In its Monthly Oil Market Report for November, released Monday morning, the Organization of the Petroleum Exporting Countries (OPEC) noted that the cartel’s average price for its reference basket rose to $55.50 a barrel last month, its highest level in more than two-and-a-half years. Since June, the price has increased by just over $10 a barrel.
Global demand growth for 2017 was forecast to rise by 74,000 barrels a day more than last month’s forecast to 1.53 million barrels a day. The cartel’s projected demand growth for 2018 is now 1.51 million barrels a day, up by 131,000 barrels a day compared with the October estimate.
The cartel lowered its estimate of non-OPEC production for 2017, forecasting non-OPEC supply to decrease by 20,000 barrels a day and average 57.67 million barrels a day for the year. For 2018, non-OPEC supply is expected to rise by 870,000 barrels a day to an average of 58.54 million barrels. Essentially 100% of the increase is attributed to production from the United States.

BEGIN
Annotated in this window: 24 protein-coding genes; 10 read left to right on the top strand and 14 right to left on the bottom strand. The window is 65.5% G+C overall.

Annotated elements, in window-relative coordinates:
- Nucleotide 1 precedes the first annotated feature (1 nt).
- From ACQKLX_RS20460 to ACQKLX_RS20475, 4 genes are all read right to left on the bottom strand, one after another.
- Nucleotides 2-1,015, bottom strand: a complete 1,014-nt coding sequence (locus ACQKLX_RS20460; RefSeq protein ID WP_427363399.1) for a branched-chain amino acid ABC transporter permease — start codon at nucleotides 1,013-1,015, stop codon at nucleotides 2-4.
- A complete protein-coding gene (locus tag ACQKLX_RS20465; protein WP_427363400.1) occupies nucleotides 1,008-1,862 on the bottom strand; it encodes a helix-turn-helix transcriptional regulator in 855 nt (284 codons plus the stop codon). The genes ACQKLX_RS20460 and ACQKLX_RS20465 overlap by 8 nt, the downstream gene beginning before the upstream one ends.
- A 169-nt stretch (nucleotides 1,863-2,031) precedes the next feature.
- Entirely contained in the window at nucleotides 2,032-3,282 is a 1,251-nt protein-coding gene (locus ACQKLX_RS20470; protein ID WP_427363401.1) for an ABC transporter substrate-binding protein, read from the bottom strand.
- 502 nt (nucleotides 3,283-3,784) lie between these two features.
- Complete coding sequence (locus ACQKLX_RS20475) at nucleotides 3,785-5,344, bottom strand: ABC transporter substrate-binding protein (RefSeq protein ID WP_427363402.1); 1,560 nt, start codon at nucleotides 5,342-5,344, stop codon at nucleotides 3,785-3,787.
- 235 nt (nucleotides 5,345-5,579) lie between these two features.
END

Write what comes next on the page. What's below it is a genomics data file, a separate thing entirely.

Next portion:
2017’s estimated demand for OPEC crude rose to 33 million barrels a day, up by 710,000 barrels a day compared to 2016. Demand in 2018 is now estimated at 33.4 million barrels a day.
The cartel said OPEC production in October, as reported by secondary sources, fell by nearly 151,000 barrels a day to a daily average of 32.59 million barrels. Saudi Arabia’s October production rose to 10 million barrels a day, a month-over-month increase of 16,900 barrels a day.
The Saudis themselves reported total production of 10.056 million barrels a day in October, up by 82,500 barrels a day compared to September. Under the production cuts initiated in January, Saudi Arabia’s quota is 10.058 million barrels a day.
Crude prices rose slightly Monday morning, with West Texas Intermediate for December delivery trading up about 0.1% at $56.82. Brent crude for January delivery traded down about 0.3% at $63.34.